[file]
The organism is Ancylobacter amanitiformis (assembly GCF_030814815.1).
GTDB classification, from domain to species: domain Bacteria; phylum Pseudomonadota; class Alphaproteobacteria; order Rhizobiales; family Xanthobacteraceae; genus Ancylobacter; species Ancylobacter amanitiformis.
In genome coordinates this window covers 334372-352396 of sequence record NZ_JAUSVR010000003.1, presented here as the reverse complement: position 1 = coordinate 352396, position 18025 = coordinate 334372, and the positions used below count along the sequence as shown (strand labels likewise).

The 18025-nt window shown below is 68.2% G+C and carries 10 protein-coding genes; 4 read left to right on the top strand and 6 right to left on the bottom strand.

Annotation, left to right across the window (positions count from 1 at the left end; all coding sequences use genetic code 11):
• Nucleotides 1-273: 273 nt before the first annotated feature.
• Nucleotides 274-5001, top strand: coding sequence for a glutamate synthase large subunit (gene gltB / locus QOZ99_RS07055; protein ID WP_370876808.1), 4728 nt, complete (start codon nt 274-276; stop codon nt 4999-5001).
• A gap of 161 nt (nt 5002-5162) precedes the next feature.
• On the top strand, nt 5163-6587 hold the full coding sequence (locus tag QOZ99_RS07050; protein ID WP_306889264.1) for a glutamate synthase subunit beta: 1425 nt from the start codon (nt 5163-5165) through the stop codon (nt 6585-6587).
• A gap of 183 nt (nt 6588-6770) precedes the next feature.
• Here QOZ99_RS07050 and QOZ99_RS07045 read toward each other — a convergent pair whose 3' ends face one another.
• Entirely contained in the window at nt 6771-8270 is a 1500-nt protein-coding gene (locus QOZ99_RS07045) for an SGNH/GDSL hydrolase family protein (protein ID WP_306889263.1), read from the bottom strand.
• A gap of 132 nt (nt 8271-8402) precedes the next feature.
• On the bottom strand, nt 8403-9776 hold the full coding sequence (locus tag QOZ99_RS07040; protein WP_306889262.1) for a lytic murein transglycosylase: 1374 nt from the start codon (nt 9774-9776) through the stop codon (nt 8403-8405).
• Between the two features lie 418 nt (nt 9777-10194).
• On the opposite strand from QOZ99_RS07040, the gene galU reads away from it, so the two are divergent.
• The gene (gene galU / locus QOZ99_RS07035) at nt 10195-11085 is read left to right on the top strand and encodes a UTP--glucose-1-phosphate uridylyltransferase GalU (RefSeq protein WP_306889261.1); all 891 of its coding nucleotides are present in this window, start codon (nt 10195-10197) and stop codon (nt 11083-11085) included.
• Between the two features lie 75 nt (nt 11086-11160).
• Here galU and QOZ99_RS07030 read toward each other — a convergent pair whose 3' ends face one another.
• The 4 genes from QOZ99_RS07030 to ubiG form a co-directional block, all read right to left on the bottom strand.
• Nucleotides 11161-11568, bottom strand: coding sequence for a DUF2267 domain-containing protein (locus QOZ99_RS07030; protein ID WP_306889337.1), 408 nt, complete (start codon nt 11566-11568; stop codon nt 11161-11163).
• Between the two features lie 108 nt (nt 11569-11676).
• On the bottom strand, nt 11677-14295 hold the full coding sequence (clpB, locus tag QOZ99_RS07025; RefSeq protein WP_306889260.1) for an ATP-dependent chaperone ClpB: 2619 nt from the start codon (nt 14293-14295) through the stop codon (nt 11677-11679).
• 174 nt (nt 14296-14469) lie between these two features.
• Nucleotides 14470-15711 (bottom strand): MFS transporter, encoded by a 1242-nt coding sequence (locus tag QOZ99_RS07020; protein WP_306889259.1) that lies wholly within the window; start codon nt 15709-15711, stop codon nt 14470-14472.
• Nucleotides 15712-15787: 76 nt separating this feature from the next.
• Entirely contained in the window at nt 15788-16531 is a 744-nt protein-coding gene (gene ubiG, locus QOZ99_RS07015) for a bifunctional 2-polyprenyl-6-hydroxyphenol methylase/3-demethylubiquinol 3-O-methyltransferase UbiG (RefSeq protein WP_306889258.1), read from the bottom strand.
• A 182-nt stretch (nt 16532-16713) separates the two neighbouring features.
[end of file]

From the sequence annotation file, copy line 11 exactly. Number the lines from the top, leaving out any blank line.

• Here QOZ99_RS07050 and QOZ99_RS07045 read toward each other — a convergent pair whose 3' ends face one another.